I remain unpersuaded that there's much point to the Chilcot Inquiry and the stramash over Lord Goldsmith's interpretation of the legal case for toppling Saddam does little to change that. Paul Waugh has a nice, if somewhat scathing, summary here.
But the case against the war's legality is a) pretty irrelevent now and b) rests upon the dubious proposition that the French, Russian and Chinese governments had what amounted to a veto over US and UK policy and that without their approval the invasion/liberation of Iraq was not merely unwise but illegal.
How many of those people most opposed to the war would have siged up for it had the French and Russians been on board or had the Americans made a more determined, and ultimately successful, effort to pass a second Security Council resolution? Are there really many people who'd now be saying Well, I thought it a terrible idea but at least the lawyers agree that it's all legitimate? Surely not.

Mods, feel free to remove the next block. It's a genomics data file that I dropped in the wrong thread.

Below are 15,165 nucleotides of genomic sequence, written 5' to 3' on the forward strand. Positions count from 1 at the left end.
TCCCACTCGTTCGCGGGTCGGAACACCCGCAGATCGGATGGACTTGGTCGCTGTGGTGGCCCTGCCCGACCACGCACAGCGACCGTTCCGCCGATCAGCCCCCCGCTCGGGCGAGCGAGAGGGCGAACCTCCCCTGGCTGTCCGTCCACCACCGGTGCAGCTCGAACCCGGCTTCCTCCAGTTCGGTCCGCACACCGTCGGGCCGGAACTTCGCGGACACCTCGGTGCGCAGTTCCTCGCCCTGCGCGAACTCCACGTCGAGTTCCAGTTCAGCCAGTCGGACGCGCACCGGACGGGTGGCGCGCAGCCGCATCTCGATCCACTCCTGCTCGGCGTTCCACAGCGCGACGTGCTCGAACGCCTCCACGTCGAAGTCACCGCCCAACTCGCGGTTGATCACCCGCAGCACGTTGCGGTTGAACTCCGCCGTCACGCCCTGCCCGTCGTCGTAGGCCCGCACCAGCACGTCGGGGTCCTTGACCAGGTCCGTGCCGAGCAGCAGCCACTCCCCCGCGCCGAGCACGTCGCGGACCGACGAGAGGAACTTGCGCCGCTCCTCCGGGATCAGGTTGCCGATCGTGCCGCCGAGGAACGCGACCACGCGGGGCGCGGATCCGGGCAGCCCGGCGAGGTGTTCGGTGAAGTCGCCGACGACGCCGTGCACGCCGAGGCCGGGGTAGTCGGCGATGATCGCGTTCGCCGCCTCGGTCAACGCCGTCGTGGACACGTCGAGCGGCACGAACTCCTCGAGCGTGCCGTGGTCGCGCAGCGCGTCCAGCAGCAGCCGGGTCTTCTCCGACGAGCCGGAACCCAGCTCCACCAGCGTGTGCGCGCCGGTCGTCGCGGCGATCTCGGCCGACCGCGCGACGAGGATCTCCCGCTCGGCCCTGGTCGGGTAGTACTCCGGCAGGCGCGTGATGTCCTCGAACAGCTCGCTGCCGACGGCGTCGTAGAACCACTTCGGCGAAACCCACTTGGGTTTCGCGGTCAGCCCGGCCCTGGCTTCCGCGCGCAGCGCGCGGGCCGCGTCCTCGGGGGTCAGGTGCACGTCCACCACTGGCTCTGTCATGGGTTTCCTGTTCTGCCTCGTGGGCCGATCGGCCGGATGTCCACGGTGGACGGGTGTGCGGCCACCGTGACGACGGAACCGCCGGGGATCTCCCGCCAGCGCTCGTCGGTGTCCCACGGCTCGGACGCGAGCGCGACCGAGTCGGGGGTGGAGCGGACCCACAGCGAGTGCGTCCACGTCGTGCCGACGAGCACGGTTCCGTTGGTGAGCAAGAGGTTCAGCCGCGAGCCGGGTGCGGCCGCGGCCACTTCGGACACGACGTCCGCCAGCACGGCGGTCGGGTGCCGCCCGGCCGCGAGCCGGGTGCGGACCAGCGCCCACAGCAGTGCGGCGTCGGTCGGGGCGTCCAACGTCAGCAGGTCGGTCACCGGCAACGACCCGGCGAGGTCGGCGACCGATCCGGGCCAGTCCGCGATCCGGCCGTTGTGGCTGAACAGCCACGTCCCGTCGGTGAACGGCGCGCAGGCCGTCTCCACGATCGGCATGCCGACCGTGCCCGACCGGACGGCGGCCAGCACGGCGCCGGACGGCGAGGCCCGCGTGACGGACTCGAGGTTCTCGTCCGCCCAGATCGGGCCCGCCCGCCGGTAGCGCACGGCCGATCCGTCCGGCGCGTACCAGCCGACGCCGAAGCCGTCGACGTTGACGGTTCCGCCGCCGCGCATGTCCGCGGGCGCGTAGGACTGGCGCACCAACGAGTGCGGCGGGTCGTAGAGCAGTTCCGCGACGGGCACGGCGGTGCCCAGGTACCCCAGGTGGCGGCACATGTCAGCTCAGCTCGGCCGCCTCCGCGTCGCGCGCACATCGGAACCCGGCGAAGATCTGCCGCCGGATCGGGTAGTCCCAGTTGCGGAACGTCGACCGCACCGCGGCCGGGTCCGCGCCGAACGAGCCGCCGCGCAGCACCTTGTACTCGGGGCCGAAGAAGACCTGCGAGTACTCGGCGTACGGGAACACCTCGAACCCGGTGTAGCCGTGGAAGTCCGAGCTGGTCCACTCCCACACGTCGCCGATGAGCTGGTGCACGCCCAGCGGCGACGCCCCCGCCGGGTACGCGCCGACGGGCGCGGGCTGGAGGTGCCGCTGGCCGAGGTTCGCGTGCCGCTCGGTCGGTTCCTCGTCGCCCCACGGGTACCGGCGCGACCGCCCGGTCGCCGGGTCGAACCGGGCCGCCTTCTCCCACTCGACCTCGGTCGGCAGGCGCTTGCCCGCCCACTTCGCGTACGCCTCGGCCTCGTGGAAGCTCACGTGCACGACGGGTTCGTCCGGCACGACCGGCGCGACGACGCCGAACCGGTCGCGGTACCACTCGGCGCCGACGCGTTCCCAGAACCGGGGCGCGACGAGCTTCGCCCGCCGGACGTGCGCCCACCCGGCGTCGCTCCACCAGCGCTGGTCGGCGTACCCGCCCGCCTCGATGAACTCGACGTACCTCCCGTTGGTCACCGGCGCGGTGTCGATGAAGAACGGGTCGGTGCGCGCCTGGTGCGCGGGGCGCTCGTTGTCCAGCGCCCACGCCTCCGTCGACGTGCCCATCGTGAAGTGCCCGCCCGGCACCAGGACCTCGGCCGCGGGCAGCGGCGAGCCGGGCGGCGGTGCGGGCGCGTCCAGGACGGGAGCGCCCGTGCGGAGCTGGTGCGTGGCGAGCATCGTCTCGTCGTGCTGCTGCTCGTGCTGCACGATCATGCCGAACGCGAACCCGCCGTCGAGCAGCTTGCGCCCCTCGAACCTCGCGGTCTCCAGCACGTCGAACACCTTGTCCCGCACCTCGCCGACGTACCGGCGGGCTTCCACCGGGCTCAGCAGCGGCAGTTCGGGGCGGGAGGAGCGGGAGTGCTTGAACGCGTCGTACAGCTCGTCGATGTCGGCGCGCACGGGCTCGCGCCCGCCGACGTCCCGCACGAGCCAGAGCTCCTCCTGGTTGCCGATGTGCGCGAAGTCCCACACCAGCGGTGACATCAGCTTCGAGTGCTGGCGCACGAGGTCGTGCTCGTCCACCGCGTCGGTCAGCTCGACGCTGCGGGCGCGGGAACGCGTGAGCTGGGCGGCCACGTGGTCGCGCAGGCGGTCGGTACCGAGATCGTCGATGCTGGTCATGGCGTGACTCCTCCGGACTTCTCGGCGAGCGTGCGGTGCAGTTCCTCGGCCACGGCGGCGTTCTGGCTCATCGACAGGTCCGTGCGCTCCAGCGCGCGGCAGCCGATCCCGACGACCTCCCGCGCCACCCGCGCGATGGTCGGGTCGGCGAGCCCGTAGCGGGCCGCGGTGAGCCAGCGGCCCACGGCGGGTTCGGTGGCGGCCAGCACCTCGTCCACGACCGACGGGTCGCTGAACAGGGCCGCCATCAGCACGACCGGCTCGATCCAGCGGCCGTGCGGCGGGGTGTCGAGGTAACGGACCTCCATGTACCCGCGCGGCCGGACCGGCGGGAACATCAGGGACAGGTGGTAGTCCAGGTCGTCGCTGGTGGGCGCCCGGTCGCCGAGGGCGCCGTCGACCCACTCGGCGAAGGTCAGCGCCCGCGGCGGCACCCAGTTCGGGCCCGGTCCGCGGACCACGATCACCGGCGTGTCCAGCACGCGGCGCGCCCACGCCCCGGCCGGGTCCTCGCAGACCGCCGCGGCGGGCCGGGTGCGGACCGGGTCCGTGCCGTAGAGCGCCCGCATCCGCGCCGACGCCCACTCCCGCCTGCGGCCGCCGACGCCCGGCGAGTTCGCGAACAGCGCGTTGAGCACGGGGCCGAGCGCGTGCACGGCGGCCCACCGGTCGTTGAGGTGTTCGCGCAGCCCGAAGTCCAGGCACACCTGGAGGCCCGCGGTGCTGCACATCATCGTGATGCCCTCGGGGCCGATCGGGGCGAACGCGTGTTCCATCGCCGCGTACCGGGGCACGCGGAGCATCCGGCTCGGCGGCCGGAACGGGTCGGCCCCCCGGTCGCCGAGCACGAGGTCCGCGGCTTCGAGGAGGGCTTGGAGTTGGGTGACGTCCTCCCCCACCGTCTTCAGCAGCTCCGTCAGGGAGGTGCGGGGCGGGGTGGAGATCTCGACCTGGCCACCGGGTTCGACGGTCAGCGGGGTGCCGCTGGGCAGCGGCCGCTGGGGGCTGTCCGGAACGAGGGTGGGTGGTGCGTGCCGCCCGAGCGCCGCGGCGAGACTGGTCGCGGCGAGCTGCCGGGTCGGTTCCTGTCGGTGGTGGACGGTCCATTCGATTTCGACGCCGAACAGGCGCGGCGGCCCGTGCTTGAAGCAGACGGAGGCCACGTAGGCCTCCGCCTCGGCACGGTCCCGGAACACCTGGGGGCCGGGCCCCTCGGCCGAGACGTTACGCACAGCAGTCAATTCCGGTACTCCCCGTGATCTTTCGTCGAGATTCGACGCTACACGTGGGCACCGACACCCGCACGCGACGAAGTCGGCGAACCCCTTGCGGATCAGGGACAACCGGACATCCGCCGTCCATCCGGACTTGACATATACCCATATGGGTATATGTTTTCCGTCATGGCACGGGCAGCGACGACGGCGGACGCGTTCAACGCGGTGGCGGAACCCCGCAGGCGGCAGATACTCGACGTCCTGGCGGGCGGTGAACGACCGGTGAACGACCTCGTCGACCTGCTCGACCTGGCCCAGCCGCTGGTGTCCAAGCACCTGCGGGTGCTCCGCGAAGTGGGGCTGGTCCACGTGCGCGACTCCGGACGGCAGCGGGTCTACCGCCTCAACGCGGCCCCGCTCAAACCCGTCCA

In any case, if I remember correctly, at the time it was passed Resolution 1441 was widely and clearly understood to provide a rationale for war and the attempt to pass a second resolution was a response to political, not legal concerns. At least that's how it seemed in New York in early 2003...
If this ain't the case then what am I missing?
PS: For the record, I think this means that I more or less agree with Melanie's argument here.